Monday, February 15, 2016

Cloak and Dagger mystery of "Petro Basto" revealed 250 years later in the painting of Miguel Cabrera at Tepotzotlan

Until Umberto Eco wrote his classic "The Name of the Rose", we didn't usually relate the world of thrillers with the seemingly routine and dreary life of monasteries.
The cover of one of the first paperback
massive printing editions of the
Name of the Rose in Italian.

In the case of Tepotzotlan however, the conscientious work of the restoration team has revealed messages behinds the paintings that have been covered-up, possibly censored, probably not by ecclesiastical authorities as by the powers of the Crown of Spain, during the rule of Carlos III.

In the hall or sala "Tepotzotlan, the total Creation" of the Exposition "Miguel Cabrera, Episodes of the Creation", we will see a painting of "The Holy Family", which for years was at the entrance of the chapel of the novices of the Jesuits in Tepotzotlan. Here is Saint Joseph, the Infant Jesus and the Virgin Mary with Angels and lilies. At the bottom of this huge painting that for years covered an entire wall leading into the novice chapel, we see a young man, dressed in a black soltana typical of the Jesuits, who seems to be giving the viewer an introduction. Who is he?

He was a Portuguese Jesuit lay-brother. How do we know? Thanks to the restorations of the Museum of the Virreinato under the skillful hands of Xochipilli Rossell, the banner on the bottom of the painting was brought out from the dark after 250 years of hiding.

What does the banner say?

"Et Fr. Petro Basto" is the introduction. Petro Basso or Pedro Basto is identified not as Pt or Pater, that is a priest, but as Fr. or Frater, that is a brother. "We created la Compañia de Jesús" (the name of the Jesuit Congregation in Spanish) the banner apparently continues in Latin. Why would someone want to blot our that message? If the message was offensive, why wasn't the painting hidden or destroyed? Why would someone find that message offensive?

In The Name of the Rose, the mystery revolves around a missing copy of Aristotle's Poetica with poisonous pages in the Abbey of Melk, while in Tepotzotlan, the mystery lies behind a painting,  Unlike Umberto Eco, I cannot offer you an astute investigator such as his Friar William of Baskerville to find the definite answer to the puzzle. At the best, I can only offer you  a hypothesis.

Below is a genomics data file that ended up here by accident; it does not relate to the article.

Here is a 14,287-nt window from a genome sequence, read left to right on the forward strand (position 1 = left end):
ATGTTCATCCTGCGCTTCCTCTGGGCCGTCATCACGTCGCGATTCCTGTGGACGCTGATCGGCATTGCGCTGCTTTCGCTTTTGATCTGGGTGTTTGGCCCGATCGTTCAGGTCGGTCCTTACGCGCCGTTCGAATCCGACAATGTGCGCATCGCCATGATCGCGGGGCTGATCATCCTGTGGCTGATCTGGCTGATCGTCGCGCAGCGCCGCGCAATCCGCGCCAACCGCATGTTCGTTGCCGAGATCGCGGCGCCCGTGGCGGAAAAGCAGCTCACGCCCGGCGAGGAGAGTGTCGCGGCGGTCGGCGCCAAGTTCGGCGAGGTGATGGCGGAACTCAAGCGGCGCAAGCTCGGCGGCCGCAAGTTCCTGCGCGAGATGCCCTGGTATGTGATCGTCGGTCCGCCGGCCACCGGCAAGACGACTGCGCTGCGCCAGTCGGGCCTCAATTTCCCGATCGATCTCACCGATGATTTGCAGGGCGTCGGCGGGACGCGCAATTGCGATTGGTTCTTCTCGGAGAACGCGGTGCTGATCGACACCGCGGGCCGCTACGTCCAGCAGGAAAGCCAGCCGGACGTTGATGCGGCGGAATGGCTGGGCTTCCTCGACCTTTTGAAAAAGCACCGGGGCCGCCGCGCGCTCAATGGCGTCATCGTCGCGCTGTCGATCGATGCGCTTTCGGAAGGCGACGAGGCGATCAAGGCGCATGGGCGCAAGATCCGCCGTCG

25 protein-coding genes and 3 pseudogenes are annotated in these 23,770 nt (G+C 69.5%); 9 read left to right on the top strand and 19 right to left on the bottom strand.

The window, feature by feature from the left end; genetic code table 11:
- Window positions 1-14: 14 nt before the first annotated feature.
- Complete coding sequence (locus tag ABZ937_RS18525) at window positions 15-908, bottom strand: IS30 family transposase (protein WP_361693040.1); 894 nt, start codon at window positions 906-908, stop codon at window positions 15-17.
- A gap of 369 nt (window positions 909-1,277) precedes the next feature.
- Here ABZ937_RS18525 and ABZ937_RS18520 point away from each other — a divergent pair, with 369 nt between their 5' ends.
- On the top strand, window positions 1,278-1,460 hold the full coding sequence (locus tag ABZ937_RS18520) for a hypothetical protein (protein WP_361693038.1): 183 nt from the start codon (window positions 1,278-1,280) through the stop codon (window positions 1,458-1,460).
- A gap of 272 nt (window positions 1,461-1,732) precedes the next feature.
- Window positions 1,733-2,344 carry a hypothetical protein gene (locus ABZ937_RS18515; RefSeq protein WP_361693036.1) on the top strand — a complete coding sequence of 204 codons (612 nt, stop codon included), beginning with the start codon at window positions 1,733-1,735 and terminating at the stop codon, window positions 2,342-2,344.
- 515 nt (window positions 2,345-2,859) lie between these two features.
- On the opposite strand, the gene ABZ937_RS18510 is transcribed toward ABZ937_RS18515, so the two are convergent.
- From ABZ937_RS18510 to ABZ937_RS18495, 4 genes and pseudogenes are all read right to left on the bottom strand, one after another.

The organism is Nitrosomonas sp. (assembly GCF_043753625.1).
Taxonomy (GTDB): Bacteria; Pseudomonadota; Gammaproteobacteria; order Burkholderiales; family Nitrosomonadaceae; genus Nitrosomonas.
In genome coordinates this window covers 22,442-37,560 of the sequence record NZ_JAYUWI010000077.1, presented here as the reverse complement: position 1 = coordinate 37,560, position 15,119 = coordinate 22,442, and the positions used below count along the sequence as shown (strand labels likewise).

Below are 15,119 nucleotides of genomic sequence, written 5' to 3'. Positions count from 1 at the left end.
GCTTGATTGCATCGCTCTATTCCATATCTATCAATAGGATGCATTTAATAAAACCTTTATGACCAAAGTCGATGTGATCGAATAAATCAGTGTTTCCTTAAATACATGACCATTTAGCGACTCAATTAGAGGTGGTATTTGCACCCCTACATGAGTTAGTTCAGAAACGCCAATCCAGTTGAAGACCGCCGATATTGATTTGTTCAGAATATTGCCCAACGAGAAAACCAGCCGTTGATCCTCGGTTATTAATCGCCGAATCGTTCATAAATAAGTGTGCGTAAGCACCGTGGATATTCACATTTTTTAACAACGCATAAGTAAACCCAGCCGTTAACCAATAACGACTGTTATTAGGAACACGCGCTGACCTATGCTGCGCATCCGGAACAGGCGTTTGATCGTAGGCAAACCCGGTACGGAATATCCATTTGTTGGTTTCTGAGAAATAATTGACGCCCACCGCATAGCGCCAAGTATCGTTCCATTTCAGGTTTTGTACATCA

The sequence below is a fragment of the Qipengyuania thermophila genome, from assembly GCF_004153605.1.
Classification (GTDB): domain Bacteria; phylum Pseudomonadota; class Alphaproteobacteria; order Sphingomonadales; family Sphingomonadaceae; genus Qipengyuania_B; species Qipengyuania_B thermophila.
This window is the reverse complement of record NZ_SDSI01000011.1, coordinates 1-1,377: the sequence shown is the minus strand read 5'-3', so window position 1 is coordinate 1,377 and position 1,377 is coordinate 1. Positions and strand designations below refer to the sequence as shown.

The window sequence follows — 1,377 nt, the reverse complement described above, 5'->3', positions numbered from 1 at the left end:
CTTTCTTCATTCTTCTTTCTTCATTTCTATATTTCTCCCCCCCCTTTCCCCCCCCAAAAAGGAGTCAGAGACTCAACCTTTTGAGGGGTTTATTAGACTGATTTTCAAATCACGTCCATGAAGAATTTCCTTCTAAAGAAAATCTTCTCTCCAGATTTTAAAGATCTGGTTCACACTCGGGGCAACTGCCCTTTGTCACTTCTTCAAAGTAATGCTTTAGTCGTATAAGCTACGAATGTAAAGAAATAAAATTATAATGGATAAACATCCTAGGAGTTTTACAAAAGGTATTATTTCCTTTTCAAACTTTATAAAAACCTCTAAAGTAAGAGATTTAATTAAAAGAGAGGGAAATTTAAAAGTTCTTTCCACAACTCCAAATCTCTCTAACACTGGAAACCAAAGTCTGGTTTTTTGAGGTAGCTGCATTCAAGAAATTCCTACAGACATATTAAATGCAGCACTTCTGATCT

This Holy Family was intended only for the internal use of this house of formation of the Jesuits. This part of the compound was off-limits to visitors. "We created the Jesuits" was painted over, blocked from light, "censored". By whom? Why?

Only a few years after this beautiful painting of the Holy Family was finished by Miguel Cabrera, in 1767  Carlos III forced the entire Jesuit Congregation into exile, not only from Mexico, but from every country under his control. In a question of a few weeks, the Colegio of San Francisco Javier of Tepotzotlan was deserted by the Jesuits, and then taken over after eight years of abandonment  by the Archbishop Alonso de Haro y Peralta, who restored it as a seminary for secular priests. It is quite plausible that the new tenants were benefited by this expropriation, and desired to keep the Colegio in all its splendor, but wanted to wipe out all evidence of the Jesuits.

And if this painting was judged as being politically incorrect, why wasn't it simply disposed of?

Maybe if this "Holy Family" were one more of the hundreds of "anonymous works" painted during the 18th Century, it would have been probably destroyed in a rage of contemptuous censorship.  But who was going to destroy a masterpiece by Cabrera?.

Xochipilli Rossell is a magnificent painting restorer, and not a forensics detective. Only part of the banner has been uncovered, being respectful of the past and of history, because this vandalistic act of censorship is in itself an important part of history and art.

Our hypothesis is plausible, but it is a Pandora's box, creating far more questions, than answers.

The new techniques of restorations include different lighting: infra-red, ultra violet, black lighting photography, and what was hidden comes out to light.

How many secrets are underneath the top cover of coloring of the paintings we see in our churches and museums?

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